On Thursday, September 30, the Ways and Means Committee of the Texas House of Representatives held a hearing during which people testified for and against two bills meant to provide property tax relief, Senate Bill 1 and House Bill 90. 

What do these bills do? SB 1 would allocate at least $2 billion of the current state budget surplus to pay for that amount of property tax reduction. Giving taxpayers immediate property tax relief, which benefits both owners and renters, is a great way to utilize surplus cash. HB 90 is another property tax relief measure, but designed to be more permanent. It would allocate 90% of surplus revenue above Texas’ spending cap, which was strengthened this year with the passage of SB 1336, and use it to pay down property tax relief. Both bills use surplus money to fund schools and give relief to homeowners paying local property taxes.  

“What I have heard repeatedly from my constituents since the day I started block walking is, ‘please help us with our property taxes, they’re too high,” said Rep. Tom Olliverson, author of HB 90, adding it is “always the number one, number two, or number three thing on [their] mind”. 

Vance Ginn, chief economist of the Texas Public Policy Foundation, spoke in favor of both bills: 

“I think this would help the economy. It would help to…reduce some of the up and downs that families face from their overall budgets from saying ‘how much my property taxes are going to go up’,” Ginn said in testimony.  

“Really what these measures are doing, whether it be SB 1, House Bill 90, is its basically saying look the state is going to fund schools, which is part of what is in the founding documents of our constitution,” Ginn said, pointing out that, per Article Seven of the Texas Constitution, the Texas Legislature is supposed to fund schools, not local property taxes.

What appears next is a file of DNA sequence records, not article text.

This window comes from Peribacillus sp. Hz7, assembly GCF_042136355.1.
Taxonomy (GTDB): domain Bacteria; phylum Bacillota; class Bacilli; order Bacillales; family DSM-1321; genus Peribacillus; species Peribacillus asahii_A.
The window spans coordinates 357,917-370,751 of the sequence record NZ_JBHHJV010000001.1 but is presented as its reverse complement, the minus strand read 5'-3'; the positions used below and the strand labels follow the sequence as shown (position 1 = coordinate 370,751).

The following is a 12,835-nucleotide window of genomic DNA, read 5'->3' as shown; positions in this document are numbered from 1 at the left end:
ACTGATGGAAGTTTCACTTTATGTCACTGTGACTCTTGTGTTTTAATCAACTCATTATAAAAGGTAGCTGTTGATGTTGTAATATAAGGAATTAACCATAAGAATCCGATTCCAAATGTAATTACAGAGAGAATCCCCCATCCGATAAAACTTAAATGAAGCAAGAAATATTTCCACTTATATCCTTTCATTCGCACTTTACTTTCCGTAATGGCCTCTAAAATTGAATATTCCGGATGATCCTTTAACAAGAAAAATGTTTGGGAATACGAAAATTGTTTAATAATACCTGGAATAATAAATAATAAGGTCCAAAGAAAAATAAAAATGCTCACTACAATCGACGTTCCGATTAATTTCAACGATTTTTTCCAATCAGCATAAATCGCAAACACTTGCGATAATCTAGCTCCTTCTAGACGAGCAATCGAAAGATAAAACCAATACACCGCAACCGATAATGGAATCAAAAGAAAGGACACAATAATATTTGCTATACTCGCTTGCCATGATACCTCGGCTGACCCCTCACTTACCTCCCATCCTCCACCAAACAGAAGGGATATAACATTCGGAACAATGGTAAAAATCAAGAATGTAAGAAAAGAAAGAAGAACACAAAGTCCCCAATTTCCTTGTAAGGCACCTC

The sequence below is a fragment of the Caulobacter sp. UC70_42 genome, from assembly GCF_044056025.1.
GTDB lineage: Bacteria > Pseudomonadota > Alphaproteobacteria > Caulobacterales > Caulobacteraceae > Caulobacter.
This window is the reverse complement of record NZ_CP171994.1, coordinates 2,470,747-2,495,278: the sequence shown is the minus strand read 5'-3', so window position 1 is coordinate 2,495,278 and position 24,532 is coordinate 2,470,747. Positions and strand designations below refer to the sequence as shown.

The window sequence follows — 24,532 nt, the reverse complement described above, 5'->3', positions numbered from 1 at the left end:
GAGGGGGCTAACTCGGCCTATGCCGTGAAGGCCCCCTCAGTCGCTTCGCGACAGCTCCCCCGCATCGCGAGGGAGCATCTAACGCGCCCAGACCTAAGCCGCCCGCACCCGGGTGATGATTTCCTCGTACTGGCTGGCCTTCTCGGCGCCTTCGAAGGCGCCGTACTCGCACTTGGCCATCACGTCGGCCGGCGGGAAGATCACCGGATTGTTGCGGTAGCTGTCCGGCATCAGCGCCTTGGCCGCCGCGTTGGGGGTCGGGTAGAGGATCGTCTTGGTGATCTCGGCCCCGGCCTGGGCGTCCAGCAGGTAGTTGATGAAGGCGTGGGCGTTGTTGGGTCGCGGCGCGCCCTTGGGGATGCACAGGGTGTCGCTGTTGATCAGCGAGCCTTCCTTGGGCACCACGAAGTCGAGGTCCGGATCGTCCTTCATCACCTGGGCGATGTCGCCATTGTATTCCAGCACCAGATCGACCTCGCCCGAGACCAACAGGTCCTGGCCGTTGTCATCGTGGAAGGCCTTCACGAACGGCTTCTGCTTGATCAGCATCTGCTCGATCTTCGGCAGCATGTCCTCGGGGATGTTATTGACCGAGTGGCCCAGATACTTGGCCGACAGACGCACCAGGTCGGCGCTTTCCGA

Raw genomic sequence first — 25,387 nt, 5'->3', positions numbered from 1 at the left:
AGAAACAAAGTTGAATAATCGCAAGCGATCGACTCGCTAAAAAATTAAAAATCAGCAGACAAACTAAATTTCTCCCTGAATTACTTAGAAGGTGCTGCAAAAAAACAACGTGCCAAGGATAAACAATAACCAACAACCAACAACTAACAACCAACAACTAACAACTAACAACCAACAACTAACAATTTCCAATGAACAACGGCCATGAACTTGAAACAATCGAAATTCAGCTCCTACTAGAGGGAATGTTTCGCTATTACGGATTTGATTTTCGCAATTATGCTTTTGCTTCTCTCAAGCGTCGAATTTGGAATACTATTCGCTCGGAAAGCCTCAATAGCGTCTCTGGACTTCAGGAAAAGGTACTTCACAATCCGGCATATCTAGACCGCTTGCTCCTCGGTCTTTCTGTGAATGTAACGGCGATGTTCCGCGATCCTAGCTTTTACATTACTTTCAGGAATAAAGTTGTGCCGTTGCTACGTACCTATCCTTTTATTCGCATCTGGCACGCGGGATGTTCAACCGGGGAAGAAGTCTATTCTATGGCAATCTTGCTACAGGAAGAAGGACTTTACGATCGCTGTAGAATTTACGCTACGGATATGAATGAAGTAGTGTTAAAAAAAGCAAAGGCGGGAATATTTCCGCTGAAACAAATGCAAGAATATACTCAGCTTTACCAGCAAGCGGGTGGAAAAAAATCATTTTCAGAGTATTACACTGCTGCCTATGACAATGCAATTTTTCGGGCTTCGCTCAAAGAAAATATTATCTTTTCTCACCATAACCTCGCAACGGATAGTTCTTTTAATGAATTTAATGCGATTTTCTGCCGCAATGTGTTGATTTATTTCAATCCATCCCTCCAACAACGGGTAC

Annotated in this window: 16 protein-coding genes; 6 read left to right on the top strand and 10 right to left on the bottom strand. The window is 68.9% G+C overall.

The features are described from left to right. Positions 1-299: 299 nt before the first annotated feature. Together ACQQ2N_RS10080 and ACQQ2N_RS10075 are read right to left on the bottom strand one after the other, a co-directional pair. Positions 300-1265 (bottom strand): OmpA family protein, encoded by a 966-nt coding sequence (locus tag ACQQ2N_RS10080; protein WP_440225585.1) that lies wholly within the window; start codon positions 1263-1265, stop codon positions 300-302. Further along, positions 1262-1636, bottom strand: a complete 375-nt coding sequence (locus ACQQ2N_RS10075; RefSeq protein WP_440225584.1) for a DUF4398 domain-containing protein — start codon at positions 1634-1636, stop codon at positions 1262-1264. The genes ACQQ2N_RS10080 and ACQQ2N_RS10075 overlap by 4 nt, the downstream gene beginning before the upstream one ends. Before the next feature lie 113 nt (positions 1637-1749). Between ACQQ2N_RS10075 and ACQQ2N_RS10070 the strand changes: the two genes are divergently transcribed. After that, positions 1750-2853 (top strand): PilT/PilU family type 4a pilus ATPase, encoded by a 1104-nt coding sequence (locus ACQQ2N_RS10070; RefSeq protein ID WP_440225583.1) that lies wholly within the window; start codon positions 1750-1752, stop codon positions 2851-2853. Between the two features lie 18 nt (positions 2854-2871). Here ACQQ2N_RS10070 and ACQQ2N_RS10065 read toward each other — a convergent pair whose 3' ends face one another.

These property tax relief measures have detractors. Several witnesses came forward and expressed concern that the bills may hurt schools’ ability to generate funding, since both forbid public schools from levying a property tax hike for the 2022-23 school year.  

Eva DeLuna Castro, a budget analyst for Every Texan, a leftwing think tank, said that HB 90 moves Texas “further and further away from a stable way to pay for schools.” Chandra Villanueva, also from Every Texan, opposed both bills, saying that they “[put] tax cuts ahead of kids,” and that bills compressing property tax rates without a plan to pay for them “are a direct attack on the stability of our public education system.” 

“You’ll still be able to fund education,” Ginn notes in response to these dire warnings about property tax relief. “This is not about defunding or anything education. This is still about funding education based on the laws Texas has.”  

Both bills were left pending after the hearing, but are expected to be passed out of committee soon and schedule for a floor vote in the House. The current special session of the Texas Legislature ends on October 19. If Texas property owners are to receive the relief they have long desired, one or both of the aforementioned bills will need to be voted out of both chambers by that date.